Using Children as Weapons

December 21, 2012

Nonie Darwish

If these are not abuses of the human rights of the child, what is?

In the Middle East, children are being used by the adults who should be caring for them to turn them into jihadist weapons to conquer the world — sometimes with bombs strapped onto them to kill their perceived enemies. Children are given gun training to learn how to kill Jews, and are told that dying for the sake of jihad is the highest honor and the only guarantee to go to heaven. If these are not abuses of the human rights of the child, what is? In the elementary school we attended in Gaza, the political and cultural agenda of the Arab world was pushed down our throats in effectively every subject.

American children today are also suffering from adult agendas shoved down their throats: the environmental agenda, the feminist agenda, the gay agenda, the Islamist agenda, the class-envy agenda, the racial-divide agendas, the animal-rights agenda, ad infinitum. What people in the West fail to see is that they, too, are using their children as weapons: as tools to bring about social, cultural and political change, often to destroy the American system as we know it and replace it with a new America that the popular culture and many Americans seem so desperate to accomplish.
Experiments in child rearing do not only happen in ignorant third world countries, where people do not know better. My daughter came home from high school asking which topic to pick for an essay she was asked to write. The topics were: suicide, mass murder, or being bullied and oppressed because you are gay or from a certain race or national background. When I suggested “none,” her answer was that this was the list the teacher given.
Boys are told that what was once considered normal boy play, roughhousing, has now become a crime, bullying. Girls are encouraged to perceive themselves as victims of men and marriage, and to feel hurt about it.
The American political and social divides are trickling down to our schools and placing horrific pressure on our kids. In divorces, the father is watching his kids taken away from him while the mother is told she can do everything on her own without a father. In political and cultural divisions, adults are also acting like hostile, divorcing parents tearing their kids apart during custody battles. As in the Middle East, where kids are unintentionally hurt for political, social and psychological experimentation, in America we are also usurping their innocence.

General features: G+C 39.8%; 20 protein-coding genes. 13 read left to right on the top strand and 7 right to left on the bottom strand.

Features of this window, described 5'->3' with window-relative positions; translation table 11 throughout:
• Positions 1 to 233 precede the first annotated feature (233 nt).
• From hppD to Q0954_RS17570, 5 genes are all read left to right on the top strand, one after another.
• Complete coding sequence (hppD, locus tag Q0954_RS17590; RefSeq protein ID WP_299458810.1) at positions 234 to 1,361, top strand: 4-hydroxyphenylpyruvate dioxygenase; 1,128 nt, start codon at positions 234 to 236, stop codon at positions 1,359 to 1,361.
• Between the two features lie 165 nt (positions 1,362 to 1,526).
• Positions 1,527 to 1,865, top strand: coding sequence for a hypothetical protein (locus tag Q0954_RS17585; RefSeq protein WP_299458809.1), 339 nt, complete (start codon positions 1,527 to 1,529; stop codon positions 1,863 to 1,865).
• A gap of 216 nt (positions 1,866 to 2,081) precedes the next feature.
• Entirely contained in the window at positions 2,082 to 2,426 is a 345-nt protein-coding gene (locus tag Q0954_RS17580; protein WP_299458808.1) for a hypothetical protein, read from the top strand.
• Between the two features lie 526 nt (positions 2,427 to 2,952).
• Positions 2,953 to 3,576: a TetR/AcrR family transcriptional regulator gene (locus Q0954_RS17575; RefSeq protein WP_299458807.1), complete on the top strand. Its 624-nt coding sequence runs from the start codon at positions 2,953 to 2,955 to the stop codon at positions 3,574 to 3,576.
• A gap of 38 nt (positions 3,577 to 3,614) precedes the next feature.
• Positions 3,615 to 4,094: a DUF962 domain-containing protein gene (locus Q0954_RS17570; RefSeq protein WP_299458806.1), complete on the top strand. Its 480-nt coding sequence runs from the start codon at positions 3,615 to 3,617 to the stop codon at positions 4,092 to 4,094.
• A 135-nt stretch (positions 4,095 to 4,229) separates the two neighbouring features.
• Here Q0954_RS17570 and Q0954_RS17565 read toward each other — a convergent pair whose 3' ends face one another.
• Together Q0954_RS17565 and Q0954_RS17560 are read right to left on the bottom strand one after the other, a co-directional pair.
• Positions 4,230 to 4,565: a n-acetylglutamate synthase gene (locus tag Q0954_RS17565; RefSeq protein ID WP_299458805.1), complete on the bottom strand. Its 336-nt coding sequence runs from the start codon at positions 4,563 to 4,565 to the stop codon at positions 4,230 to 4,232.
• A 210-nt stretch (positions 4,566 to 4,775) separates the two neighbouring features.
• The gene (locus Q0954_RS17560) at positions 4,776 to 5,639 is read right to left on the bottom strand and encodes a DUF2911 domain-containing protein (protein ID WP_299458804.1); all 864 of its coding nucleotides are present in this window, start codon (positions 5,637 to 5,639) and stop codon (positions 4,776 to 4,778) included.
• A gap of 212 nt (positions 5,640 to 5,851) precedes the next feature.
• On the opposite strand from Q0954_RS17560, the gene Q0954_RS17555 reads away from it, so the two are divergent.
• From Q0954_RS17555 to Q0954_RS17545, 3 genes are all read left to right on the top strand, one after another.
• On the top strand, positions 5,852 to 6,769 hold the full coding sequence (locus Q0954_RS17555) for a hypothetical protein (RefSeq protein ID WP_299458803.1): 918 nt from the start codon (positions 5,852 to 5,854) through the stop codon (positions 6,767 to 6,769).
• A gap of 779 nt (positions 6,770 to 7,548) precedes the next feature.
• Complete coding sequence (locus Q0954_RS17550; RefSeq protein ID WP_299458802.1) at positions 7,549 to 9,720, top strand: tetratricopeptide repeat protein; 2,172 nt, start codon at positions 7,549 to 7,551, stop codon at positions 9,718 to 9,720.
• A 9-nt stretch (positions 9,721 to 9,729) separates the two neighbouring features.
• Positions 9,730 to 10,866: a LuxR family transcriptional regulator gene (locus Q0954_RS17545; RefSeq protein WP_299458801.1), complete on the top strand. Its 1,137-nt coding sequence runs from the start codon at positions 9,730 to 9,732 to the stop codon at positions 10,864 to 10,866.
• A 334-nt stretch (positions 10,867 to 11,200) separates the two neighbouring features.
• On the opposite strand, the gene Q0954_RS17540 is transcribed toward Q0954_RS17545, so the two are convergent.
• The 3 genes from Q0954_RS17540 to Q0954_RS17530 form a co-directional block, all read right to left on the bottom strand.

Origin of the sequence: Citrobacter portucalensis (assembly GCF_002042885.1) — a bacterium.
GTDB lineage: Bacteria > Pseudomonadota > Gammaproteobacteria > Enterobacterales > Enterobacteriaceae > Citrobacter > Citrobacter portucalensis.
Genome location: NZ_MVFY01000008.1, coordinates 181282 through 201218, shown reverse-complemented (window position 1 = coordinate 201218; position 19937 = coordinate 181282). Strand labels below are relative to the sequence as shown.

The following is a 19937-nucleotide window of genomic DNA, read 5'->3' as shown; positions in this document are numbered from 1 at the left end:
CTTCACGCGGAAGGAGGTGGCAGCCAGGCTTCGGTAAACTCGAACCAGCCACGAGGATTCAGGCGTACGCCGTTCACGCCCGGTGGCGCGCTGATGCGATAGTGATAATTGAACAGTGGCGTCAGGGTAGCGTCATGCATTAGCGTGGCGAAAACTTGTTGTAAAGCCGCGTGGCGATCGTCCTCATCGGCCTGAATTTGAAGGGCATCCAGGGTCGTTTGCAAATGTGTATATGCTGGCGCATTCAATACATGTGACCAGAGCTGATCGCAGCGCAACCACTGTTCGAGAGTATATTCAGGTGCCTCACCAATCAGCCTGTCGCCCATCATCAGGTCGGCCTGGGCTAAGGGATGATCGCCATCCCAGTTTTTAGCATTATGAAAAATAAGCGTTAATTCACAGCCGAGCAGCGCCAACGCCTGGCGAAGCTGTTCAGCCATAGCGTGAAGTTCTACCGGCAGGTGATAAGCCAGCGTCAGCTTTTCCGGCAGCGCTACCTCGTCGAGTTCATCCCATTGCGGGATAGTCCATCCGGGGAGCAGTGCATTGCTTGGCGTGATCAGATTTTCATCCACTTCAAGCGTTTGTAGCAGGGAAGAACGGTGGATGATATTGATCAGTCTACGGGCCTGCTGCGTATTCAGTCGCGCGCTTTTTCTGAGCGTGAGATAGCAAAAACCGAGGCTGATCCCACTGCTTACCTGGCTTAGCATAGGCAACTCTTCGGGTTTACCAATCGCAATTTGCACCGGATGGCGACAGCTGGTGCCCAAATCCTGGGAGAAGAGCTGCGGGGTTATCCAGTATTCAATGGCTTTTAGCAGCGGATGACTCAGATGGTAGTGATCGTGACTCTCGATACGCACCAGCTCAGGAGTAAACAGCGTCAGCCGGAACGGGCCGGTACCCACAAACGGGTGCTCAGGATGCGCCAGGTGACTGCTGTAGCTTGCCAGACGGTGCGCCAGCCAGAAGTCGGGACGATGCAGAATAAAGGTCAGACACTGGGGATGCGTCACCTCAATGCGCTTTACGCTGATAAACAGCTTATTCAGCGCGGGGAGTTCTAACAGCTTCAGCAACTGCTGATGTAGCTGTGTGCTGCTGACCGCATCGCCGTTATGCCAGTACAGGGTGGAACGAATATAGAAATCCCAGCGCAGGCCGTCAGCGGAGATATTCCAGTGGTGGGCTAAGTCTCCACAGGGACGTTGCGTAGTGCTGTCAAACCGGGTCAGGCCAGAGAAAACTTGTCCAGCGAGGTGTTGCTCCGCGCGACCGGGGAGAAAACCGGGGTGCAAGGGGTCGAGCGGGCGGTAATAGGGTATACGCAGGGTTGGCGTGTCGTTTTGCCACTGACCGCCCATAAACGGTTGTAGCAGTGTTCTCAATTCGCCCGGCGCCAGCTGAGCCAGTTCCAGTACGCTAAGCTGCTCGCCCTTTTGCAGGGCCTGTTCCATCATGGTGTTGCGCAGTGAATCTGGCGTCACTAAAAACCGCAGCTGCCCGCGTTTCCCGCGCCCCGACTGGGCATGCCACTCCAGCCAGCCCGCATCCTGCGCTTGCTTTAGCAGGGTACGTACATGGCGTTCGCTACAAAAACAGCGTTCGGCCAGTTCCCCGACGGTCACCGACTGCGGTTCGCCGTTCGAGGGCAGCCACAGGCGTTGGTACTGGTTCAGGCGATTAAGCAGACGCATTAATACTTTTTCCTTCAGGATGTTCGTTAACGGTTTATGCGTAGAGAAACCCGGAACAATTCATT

Adam Lanza, mentally ill or not, may not have had to end the way he did. He lacked fear of authority while living in the isolation of a large home with a mother desperate to please him by taking him shooting, buying assault weapons, guns and ammunition for a son she knew was not well. This mother was told by the popular culture that she could replace the father in her son’s life, and that the son would not feel any difference whether the father’s activities were done by the father or her. This poor mother told her friends she was trying to bond with her 20-year-old son — what she unfortunately did not know was that this is an age when young men hate to be seen with their mothers.
American culture has hurt women, children and the family structure by telling women they could do everything, by telling men they are disposable and by telling girls that motherhood and marriage are unnecessary.
In the larger picture, the American epidemic of mass gun shootings by young men could be a cry for help by several generations of American kids who have suffered under decades of experimentation and indoctrination in our public schools. It could also be a cry for help by American single mothers, who are told they can take the role of both men and women in the family including the difficult task of raising young boys to adulthood alone. Women need a break; and kids need fathers as much as they need mothers. They also need the traditional extended family relations: the nurturing grandmother, the funny uncle or aunt, cousins. It is time for America to end the self-righteous pressure on our kids to change America.

Nonie Darwish is author of “The Devil We Don’t Know” and president of FormerMuslimsUnited.org


Foibles on Facebook

July 3, 2010

Forgot to de-friend your wife on Facebook while posting vacation shots of your mistress? Her divorce lawyer will be thrilled.
Oversharing on social networks has led to an overabundance of evidence in divorce cases. The American Academy of Matrimonial Lawyers says 81 percent of its members have used or faced evidence plucked from Facebook, MySpace, Twitter and other social networking sites, including YouTube and LinkedIn, over the last five years.
“Oh, I’ve had some fun ones,” said Linda Lea Viken, president-elect of the 1,600-member group. “It’s very, very common in my new cases.”

Divorce attorneys Leslie, left, and Ken Matthews are shown in the offices of their firm in Denver, Friday, June 25, 2010. They estimated 1 in 10 of their cases involves evidence plucked from social networking sites. (AP Photo/David Zalubowski) (David Zalubowski, AP / June 25, 2010)

the drama! the drama!…. that is why people are on social networks.
they act more liberal then thou… ready to resolve all the problems in the word if only they had all the power… and meanwhile… speaking of the power. look what so and so’s daughter has on her web page!